Warm Bodies the movie does not follow the exact path as within the novel. This is something we see regularly with novels being made into movies. The most important piece of reasoning is time restraint. With limitations on time usage with making a movie leads for many gapped areas of lost information that was present in the novel. This not only takes away from the plot line, but in many cases makes readers angry and they find the movie way less expressive and interesting. Warm bodies faced this problem, but at the same time the pieces taken from the novel made a new plot line that still grabbed viewers interests. The plus side of limitations opens up a new view to the readers who fell in love with the book, there was still a surprise aspect to the movie because the scenes were not all integrated into the movie giving it a new twist; for example many movies with end in a different way.
One important piece of the novel that was left out was the aspect that R gains comfort and understanding towards Julie from the brains of her boyfriend Perry. Perry was killed by R, and we do see that he is able to gain memories of his past which helps R’s living interactions—and later on we realize that Perry and R grow a connect and he helps him to transform back into his human state and become a non zombie. However, the novel emphasizes many important parts of Julie that R recovers in the memories that he uses to gain a connect. The lack of memories involving Julie makes the brain less interesting, just a way to gain memories but no reasoning behind their connection.
One other important aspect of R that is left out of the movie is his actual appearance. At the beginning of the book he explains to the readers that being a zombie means having no recollection of your past life. R doesn’t even remember his name, nonetheless information from his past. However, the only connection he has to his past in the novel is his attire, which consists of a red tie, black work pants, and a gray shirt—however in the movie he is wearing jeans, a t-shirt, and a red hoodie. Overall the color palette stays semi consistent but his past occupation is nowhere near similar. One a supposed clerk and now dressing like a kid—possible student and or laid back younger man. Swaying the one and only remembrance of a past life separated the story right from the start, which to me as to have read the book makes me a little angry that they changed the one and only thing R had to look back on his unknown past.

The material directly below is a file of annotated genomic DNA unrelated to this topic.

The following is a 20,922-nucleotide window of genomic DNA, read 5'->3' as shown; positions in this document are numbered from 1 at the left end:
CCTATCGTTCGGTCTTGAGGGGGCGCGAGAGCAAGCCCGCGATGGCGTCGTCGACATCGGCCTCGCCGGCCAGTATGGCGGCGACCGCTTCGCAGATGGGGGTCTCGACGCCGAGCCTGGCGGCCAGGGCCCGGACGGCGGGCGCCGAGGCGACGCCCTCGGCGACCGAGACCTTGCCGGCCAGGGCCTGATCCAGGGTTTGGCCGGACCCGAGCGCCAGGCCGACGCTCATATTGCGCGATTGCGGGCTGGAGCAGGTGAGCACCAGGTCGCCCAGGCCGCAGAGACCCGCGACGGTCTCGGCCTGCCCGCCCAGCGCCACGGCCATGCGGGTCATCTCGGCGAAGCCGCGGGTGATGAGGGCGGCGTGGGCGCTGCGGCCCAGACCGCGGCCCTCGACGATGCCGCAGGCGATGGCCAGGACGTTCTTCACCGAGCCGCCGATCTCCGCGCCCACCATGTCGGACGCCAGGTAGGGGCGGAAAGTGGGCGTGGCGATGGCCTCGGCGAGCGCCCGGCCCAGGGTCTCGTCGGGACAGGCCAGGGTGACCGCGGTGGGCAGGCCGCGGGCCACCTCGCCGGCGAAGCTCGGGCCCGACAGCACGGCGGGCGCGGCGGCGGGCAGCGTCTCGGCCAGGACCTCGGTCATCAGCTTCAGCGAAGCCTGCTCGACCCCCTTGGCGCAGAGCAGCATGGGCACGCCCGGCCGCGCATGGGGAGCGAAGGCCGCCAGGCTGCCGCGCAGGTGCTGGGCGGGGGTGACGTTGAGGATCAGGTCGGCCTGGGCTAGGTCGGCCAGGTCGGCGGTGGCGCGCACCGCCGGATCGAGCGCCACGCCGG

Overall my first difference was extremely important because through the text the explanations of each bite of the brain gave R this unimaginable feel, insight on others relationships, and a way to connect with Julie. This was such an important part to me that I enjoyed reading in the book and it did not give me the same satisfaction during the movie. My second different only involved R’s clothing, to some it might not be as much as a distraction but to me its what defined R straight out of the first chapter—the only piece of information he carried from his past life. In all, novels made into films will never be able to include all the same information which can either be a plus or a minus. In this case I saw the plus side because even though it followed the novels story it still had its own twist, which gave me excitement because I didn’t expect everything.
- Marion, Isaac. Warm Bodies: A Novel. New York: Atria, 2011. Print.
- Warm Bodies. Dir. Jonathan Levine. Perf. Nicholas Hoult, Teresa Palmer, Dave Franco. Key Films ; Cecchi Gori Home Video, 2013. DVD.